That is a very good question, and a question that I hear most every day, however, there are a lot of factors that are involved in answering this question correctly.
Is there a specific amount of weight you need to lift?
What ground surface will the skid steer be used on?
What will you be using the skid steer loader for?
What attachments will you want to use on your skid steer loader?
You must answer the questions above, before I can answer the question of which skid steer you should buy.
All skid steer loaders have a tipping capacity and a operating capacity, these sound similar, but are not the same. The tipping capacity is determined by raising the bucket to full extension and adding weight until the skid steer loader tips over from the weight. If it tips over when 4000 lbs is put on the bucket, the skid steer has a 4000 lb tipping capacity. The operating capacity is determined by most skid steer company's by using 50% of the tipping capacity, so a skid steer with a 4000 lb tipping capacity would have a 2000 lb operating capacity. A 2000 lb operating capacity is the amount of weight the company feels is safe to lift to full extension and drive with on a flat surface. Most machines will lift more than their operating capacity, normally about 75% of their tipping capacity or in this case 3000 lbs. And it is safe to lift a weight that is heavier than the operating capacity as long as you carry the load no more than six inches from the ground until you reach your unloading destination. The surface you are using the skid steer on is very important, if you are carrying 2000 lbs at full bucket extension and run over a bump at a high speed of travel, it is possible you would tip over frontward's. Always wear your seatbelt for safety.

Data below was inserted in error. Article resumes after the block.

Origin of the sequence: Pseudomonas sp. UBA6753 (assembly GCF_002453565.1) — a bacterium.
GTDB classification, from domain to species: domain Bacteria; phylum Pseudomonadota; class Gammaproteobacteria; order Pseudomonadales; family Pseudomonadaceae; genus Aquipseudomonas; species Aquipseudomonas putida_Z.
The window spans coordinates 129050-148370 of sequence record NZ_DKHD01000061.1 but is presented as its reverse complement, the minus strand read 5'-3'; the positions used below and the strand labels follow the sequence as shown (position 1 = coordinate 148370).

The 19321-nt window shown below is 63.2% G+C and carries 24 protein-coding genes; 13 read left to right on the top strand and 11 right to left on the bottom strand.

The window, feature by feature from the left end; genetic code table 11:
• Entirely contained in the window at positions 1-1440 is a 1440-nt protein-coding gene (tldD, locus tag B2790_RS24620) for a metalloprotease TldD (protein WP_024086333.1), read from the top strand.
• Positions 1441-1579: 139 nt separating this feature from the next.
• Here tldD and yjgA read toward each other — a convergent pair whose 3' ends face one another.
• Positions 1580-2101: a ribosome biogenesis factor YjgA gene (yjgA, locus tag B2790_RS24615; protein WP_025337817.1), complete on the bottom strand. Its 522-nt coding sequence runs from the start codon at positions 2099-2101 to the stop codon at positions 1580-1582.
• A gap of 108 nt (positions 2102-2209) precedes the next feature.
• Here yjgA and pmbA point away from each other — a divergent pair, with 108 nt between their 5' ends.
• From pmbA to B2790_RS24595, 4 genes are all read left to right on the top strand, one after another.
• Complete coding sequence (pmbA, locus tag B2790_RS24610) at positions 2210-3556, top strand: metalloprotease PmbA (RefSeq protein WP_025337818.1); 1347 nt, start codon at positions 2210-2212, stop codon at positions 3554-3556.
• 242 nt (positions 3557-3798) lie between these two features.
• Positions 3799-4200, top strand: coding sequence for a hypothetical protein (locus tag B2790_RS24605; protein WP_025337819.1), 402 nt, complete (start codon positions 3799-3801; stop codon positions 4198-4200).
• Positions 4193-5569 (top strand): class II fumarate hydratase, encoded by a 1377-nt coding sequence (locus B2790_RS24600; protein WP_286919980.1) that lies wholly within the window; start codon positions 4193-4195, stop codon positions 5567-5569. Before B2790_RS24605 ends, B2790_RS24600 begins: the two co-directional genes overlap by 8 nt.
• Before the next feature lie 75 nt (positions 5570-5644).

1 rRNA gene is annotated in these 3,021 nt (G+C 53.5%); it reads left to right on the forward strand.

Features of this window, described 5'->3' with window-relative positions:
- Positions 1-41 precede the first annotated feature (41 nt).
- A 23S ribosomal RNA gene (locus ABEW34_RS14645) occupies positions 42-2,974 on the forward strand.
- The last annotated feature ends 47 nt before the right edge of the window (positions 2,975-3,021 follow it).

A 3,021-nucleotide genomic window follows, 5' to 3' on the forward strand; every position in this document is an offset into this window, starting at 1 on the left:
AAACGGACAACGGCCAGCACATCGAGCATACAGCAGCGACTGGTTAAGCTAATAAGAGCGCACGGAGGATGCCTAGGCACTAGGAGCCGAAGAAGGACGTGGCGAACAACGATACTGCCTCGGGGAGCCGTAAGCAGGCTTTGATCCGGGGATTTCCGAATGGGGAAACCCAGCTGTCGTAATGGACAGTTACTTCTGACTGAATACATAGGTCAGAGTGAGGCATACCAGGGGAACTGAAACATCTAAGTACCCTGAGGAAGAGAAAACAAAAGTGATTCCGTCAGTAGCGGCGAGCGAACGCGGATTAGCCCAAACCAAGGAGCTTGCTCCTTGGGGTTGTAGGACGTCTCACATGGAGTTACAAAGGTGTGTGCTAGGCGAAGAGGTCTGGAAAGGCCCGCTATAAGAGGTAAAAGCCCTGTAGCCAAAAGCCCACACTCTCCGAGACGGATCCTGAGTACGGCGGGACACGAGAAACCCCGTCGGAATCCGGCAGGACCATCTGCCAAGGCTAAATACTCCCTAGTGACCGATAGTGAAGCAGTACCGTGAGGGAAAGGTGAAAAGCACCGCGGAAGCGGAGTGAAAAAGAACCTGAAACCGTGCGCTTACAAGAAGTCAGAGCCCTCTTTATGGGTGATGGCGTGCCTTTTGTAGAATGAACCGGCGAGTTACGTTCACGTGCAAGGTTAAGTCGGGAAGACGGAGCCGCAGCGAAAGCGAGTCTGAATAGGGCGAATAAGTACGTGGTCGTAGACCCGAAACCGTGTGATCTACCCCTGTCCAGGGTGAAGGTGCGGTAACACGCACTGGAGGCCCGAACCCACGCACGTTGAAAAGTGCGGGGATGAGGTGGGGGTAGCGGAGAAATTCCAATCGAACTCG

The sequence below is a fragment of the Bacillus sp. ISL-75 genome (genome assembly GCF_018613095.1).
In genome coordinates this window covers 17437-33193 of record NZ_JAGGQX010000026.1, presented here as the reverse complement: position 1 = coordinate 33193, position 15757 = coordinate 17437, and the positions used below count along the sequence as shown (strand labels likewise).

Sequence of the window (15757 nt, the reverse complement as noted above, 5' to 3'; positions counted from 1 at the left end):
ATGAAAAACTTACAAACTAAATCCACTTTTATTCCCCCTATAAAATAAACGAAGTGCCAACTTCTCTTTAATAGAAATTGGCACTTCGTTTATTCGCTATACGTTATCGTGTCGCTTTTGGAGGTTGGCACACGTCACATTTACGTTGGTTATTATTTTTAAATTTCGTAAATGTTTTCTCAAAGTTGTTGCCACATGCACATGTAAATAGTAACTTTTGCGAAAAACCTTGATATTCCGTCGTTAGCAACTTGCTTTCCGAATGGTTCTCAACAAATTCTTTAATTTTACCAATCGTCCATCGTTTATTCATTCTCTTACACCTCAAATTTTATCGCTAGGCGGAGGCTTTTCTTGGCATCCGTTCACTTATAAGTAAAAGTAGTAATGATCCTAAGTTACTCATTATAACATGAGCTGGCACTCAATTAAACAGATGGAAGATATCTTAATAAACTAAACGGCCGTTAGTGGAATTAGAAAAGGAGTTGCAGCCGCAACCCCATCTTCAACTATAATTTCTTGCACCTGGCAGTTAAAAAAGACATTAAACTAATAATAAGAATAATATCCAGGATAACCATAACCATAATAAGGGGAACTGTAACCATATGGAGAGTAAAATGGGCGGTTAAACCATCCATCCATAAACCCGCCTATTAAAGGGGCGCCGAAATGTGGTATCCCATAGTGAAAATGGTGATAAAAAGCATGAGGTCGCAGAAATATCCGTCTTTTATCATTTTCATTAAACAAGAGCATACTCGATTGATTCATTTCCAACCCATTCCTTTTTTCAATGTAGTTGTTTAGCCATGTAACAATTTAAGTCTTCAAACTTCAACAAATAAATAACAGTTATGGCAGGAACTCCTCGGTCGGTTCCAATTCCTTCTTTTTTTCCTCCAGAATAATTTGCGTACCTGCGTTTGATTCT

Another reason I need to know what ground surface you will be using your skid steer loader on is to properly answer the question of what skid steer you need as far as a wheel or tire skid steer or a rubber track or multi=terrain loader. Rubber track skid steer loaders are my choice under most circumstances, why? because a rubber track skid steer loader has more square inches of ground contact, making it more stable, and giving the machine more pushing power than a tire skid steer loader. A rubber track skid steer loader with a 50 hp engine can out push a tire skid steer loader with a 50 hp engine because it has more square inches of ground contact, so the tracks do not slip as easily while pushing. A tire skid steer loader may have a 80 hp engine and only be able to use 40 hp of the engine before the tires spin, when the tires start to spin, it does not matter if you have a 100 hp engine, you are done. this fact, and the stability of the rubber track skid steer loader makes the rubber track machine better for most situations, including muddy conditions or deep sandy soil. When is a tire skid steer loader better? A tire skid steer loader is better at the time of purchase because they are less expensive, another time a tire skid steer loader is better, is when it comes time to replace the tires, tires are less expensive than rubber tracks. Keep in mind that rubber tracks can last longer than tires on regular farm soil making the cost about the same. When is it a bad idea to buy a rubber track skid steer loader? You do not want to buy a rubber track skid steer loader if you have extremely rocky surface conditions, because the rocks will wear out the rubber tracks very fast, making it expensive to operate. When is it wise to buy a rubber track skid steer loader? It is wise under most all other conditions. To sum up, track machines are better in every way, unless you have rocky ground conditions that will wear out the tracks quickly. What are some negatives about rubber track skid steers? They are more expensive when you purchase them, and can have repair cost that a tire machine will not have. This brings us to the rubber track undercarriage. When buying a rubber track skid steer loader, inspect the undercarriage very close for extreme wear or damage, undercarriage repair can be very expensive, the undercarriage is the mechanism that is located on the inside of the rubber track that drives the skid steer loader. We at Texas Skid Steer carefully inspect every aspect of a skid steer loader before offering it for sale to our customers. Some of the things we look for while inspecting a skid steer loader are cracks anywhere on the machine, but especially on the lifting booms. We also look for any type of leaks, leaks can seem minor, but can turn into a major repair expense, so we check all skid steer loaders for leaks very carefully. We look for leaks, cracks, welds, and we also check the condition of the engine. We want a engine to be smoke free after the the skid steer has been started for a few seconds. We do not like to see blow by, excessive blow by, or pressure coming from the oil cap, can indicate excessive engine wear.We at Texas Skid Steer check every skid steer loader for problems very carefully. If a skid steer loader has problems, we will repair them or we will sell them through a auction such as Ritchie Brothers. We will not sell the public a skid steer loader that has problems. When you buy a skid steer loader from Texas Skid Steer you can rest assured that you will be getting a skid steer loader that has been fully checked out. You can trust Texas Skid Steer because we have a reputation to keep, a good reputation, that has taken many years to build, we are not going to jeopardize our good reputation buy selling a skid steer loader with problems. If you have specific used Skid Steer questions, please give us a call at 817-668-1018